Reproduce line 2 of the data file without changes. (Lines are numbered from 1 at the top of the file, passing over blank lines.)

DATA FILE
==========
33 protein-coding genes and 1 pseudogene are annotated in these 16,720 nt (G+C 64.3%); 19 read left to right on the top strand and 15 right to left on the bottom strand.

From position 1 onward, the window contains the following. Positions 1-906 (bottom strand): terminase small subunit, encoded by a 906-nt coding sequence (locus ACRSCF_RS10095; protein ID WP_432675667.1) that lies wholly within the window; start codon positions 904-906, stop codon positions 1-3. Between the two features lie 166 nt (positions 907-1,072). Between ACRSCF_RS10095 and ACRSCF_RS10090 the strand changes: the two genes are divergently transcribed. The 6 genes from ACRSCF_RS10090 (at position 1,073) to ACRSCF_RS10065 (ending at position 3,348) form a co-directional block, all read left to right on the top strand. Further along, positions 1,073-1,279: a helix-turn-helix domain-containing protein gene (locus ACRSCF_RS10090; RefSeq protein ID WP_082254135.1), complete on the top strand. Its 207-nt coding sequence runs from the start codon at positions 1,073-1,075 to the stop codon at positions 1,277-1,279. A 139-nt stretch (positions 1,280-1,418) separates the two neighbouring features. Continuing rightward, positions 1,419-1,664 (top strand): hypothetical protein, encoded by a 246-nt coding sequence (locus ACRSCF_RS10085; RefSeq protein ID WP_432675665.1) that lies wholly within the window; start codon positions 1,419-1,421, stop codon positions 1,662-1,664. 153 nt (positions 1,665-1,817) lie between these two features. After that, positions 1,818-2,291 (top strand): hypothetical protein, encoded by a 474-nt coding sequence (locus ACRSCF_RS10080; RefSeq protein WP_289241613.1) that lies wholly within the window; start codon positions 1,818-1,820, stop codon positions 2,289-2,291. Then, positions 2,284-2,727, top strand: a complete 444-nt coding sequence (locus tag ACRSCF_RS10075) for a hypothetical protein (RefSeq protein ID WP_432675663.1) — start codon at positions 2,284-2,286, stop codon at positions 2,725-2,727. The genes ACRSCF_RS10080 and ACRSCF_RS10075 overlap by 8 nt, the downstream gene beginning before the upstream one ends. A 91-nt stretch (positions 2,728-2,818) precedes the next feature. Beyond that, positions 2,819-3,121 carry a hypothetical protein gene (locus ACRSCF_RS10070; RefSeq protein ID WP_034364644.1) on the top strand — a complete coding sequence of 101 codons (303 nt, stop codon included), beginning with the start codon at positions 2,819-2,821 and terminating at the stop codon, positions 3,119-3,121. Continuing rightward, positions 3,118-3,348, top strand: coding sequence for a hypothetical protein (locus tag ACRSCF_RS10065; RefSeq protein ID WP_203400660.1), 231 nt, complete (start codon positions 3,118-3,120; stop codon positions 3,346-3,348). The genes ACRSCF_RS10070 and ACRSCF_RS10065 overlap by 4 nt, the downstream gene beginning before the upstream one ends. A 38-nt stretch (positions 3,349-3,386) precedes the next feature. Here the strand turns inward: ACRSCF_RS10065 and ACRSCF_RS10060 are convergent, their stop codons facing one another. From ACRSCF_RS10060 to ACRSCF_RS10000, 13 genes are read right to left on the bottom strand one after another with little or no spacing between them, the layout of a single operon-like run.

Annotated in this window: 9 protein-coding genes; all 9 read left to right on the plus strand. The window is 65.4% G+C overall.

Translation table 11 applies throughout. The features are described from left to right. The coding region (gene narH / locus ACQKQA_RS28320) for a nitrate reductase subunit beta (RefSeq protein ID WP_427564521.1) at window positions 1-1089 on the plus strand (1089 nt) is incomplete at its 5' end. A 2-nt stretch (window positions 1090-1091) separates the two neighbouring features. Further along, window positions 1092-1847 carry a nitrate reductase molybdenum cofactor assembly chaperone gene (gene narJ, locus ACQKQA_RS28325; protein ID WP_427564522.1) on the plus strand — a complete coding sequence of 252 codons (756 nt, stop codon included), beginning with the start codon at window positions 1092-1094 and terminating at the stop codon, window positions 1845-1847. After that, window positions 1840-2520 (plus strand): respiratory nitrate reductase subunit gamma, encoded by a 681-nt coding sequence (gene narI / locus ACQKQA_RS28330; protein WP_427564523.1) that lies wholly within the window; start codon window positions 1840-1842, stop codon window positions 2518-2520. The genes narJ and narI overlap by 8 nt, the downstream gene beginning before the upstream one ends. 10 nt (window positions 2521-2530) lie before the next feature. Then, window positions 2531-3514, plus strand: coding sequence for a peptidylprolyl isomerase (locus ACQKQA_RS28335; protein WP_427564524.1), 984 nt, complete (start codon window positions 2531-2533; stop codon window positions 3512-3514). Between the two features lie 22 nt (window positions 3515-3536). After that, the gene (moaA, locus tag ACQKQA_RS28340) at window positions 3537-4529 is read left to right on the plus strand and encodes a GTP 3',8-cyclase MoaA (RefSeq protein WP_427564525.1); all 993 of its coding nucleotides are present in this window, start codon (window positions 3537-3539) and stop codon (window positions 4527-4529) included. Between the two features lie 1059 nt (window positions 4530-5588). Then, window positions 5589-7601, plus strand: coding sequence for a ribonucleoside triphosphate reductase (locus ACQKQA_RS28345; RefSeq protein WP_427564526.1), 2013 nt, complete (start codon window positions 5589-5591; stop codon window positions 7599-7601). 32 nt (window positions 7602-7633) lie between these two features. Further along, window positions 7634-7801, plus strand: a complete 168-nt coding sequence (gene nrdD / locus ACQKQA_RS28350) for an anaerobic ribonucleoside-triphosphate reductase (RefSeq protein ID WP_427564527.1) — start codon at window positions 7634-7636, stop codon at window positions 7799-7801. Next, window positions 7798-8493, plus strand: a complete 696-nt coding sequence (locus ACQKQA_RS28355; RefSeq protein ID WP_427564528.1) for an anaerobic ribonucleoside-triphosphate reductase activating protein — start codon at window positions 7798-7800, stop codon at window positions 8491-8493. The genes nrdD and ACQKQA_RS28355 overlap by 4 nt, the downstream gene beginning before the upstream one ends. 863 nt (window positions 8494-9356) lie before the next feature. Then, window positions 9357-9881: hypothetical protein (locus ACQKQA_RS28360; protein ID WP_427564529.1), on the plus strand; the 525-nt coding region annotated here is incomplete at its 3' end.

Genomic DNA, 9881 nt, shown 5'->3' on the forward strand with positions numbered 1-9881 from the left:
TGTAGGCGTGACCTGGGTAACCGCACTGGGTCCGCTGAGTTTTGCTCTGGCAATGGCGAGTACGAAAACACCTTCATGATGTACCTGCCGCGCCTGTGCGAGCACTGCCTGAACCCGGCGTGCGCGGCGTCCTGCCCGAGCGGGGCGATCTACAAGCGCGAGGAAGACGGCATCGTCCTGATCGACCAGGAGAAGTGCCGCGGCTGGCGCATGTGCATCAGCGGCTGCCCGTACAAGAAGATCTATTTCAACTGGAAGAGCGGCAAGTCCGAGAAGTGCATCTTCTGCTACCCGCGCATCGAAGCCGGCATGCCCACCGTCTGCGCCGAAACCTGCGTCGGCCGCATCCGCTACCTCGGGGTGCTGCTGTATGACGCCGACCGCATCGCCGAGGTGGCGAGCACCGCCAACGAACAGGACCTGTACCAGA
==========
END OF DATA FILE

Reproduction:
From position 1 onward, the window contains the following. Positions 1-906 (bottom strand): terminase small subunit, encoded by a 906-nt coding sequence (locus ACRSCF_RS10095; protein ID WP_432675667.1) that lies wholly within the window; start codon positions 904-906, stop codon positions 1-3. Between the two features lie 166 nt (positions 907-1,072). Between ACRSCF_RS10095 and ACRSCF_RS10090 the strand changes: the two genes are divergently transcribed. The 6 genes from ACRSCF_RS10090 (at position 1,073) to ACRSCF_RS10065 (ending at position 3,348) form a co-directional block, all read left to right on the top strand. Further along, positions 1,073-1,279: a helix-turn-helix domain-containing protein gene (locus ACRSCF_RS10090; RefSeq protein ID WP_082254135.1), complete on the top strand. Its 207-nt coding sequence runs from the start codon at positions 1,073-1,075 to the stop codon at positions 1,277-1,279. A 139-nt stretch (positions 1,280-1,418) separates the two neighbouring features. Continuing rightward, positions 1,419-1,664 (top strand): hypothetical protein, encoded by a 246-nt coding sequence (locus ACRSCF_RS10085; RefSeq protein ID WP_432675665.1) that lies wholly within the window; start codon positions 1,419-1,421, stop codon positions 1,662-1,664. 153 nt (positions 1,665-1,817) lie between these two features. After that, positions 1,818-2,291 (top strand): hypothetical protein, encoded by a 474-nt coding sequence (locus ACRSCF_RS10080; RefSeq protein WP_289241613.1) that lies wholly within the window; start codon positions 1,818-1,820, stop codon positions 2,289-2,291. Then, positions 2,284-2,727, top strand: a complete 444-nt coding sequence (locus tag ACRSCF_RS10075) for a hypothetical protein (RefSeq protein ID WP_432675663.1) — start codon at positions 2,284-2,286, stop codon at positions 2,725-2,727. The genes ACRSCF_RS10080 and ACRSCF_RS10075 overlap by 8 nt, the downstream gene beginning before the upstream one ends. A 91-nt stretch (positions 2,728-2,818) precedes the next feature. Beyond that, positions 2,819-3,121 carry a hypothetical protein gene (locus ACRSCF_RS10070; RefSeq protein ID WP_034364644.1) on the top strand — a complete coding sequence of 101 codons (303 nt, stop codon included), beginning with the start codon at positions 2,819-2,821 and terminating at the stop codon, positions 3,119-3,121. Continuing rightward, positions 3,118-3,348, top strand: coding sequence for a hypothetical protein (locus tag ACRSCF_RS10065; RefSeq protein ID WP_203400660.1), 231 nt, complete (start codon positions 3,118-3,120; stop codon positions 3,346-3,348). The genes ACRSCF_RS10070 and ACRSCF_RS10065 overlap by 4 nt, the downstream gene beginning before the upstream one ends. A 38-nt stretch (positions 3,349-3,386) precedes the next feature. Here the strand turns inward: ACRSCF_RS10065 and ACRSCF_RS10060 are convergent, their stop codons facing one another. From ACRSCF_RS10060 to ACRSCF_RS10000, 13 genes are read right to left on the bottom strand one after another with little or no spacing between them, the layout of a single operon-like run.